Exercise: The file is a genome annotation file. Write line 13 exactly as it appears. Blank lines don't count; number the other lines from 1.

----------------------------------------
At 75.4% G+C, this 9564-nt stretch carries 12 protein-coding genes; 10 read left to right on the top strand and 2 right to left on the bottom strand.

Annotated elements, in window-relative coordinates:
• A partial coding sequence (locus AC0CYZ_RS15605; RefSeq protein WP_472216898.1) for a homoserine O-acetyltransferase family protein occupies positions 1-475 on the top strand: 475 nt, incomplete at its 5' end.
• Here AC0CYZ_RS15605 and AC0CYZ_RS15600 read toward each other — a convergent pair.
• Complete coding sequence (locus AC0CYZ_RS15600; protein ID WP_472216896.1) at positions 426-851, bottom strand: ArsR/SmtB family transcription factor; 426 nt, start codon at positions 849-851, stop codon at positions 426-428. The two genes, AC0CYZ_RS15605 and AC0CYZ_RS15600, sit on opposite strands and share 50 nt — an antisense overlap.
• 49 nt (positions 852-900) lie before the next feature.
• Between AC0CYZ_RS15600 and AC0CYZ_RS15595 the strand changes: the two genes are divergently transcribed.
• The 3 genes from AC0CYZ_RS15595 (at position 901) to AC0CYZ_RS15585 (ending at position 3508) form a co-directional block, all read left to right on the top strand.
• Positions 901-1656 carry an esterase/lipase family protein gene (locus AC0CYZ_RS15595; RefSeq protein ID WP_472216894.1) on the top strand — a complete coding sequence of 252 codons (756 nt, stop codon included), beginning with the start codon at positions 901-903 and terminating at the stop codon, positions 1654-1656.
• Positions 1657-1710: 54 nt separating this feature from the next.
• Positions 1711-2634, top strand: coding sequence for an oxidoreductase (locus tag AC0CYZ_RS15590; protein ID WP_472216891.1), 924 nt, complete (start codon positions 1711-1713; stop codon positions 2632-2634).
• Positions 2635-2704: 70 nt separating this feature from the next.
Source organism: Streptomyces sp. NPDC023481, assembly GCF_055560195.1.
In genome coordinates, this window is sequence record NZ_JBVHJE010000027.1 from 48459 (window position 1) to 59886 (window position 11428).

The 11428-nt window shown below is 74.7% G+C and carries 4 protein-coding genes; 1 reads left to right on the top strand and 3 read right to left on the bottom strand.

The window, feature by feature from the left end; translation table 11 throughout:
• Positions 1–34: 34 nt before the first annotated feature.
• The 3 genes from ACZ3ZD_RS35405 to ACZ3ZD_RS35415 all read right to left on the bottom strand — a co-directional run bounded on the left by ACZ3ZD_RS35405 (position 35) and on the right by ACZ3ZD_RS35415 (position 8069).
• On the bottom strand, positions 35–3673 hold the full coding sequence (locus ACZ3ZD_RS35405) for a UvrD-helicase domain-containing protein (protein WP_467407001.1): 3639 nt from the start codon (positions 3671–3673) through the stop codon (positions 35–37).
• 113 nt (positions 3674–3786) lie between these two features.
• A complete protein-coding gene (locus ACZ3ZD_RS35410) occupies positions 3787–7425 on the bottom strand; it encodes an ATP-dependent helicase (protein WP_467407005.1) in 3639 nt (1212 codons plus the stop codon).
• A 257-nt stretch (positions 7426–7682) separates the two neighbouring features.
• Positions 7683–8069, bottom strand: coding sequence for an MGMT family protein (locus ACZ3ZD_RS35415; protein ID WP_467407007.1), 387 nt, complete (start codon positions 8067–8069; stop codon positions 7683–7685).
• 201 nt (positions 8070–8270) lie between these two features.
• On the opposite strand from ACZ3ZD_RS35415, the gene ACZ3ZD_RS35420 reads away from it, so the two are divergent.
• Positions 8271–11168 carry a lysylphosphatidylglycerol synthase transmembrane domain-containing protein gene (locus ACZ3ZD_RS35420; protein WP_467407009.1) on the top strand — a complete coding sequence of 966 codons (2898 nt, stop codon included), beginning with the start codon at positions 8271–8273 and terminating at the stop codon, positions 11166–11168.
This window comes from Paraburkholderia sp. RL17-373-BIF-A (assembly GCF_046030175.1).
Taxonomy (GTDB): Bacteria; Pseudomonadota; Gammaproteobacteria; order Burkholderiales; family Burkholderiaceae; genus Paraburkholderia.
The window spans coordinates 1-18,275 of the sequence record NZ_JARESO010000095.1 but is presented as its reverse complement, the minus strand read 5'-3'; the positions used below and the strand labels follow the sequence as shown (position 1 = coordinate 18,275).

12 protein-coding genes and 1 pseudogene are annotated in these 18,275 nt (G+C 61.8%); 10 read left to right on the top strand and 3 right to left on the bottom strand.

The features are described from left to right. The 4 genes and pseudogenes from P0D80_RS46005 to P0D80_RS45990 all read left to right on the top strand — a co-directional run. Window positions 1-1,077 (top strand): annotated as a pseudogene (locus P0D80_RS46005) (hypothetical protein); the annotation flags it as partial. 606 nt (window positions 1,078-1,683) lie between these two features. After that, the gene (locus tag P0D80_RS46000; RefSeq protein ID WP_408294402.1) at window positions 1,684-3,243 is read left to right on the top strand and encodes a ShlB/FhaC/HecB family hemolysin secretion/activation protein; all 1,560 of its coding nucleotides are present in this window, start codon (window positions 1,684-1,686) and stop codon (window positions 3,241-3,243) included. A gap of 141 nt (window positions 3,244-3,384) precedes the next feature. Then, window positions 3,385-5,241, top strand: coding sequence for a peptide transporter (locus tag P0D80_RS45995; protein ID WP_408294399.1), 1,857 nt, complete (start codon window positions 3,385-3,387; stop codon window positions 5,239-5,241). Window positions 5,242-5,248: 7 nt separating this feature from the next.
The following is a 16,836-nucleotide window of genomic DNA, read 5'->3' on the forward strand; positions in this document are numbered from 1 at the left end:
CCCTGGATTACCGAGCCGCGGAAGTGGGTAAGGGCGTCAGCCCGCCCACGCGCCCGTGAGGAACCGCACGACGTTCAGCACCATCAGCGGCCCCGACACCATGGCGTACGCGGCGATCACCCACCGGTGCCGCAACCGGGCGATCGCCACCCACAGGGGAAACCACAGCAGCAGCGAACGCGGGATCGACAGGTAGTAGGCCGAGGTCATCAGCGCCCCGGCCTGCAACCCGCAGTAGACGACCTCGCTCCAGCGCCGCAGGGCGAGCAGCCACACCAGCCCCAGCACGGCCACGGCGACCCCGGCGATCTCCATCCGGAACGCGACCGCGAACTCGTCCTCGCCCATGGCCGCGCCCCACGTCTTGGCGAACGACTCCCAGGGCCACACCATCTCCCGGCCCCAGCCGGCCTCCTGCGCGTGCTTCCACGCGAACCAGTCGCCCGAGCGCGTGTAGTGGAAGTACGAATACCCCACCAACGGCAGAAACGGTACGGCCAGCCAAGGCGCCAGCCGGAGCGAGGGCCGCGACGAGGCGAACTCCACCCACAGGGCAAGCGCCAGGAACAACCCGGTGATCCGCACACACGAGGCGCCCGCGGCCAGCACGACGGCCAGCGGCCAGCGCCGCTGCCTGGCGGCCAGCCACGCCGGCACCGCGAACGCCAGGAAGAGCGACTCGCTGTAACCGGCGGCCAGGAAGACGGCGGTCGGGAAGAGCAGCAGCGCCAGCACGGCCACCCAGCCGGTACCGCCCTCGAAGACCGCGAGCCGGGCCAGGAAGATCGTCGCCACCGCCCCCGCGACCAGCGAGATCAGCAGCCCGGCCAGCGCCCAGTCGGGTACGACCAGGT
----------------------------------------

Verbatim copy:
Source organism: Streptomyces sp. NPDC023481, assembly GCF_055560195.1.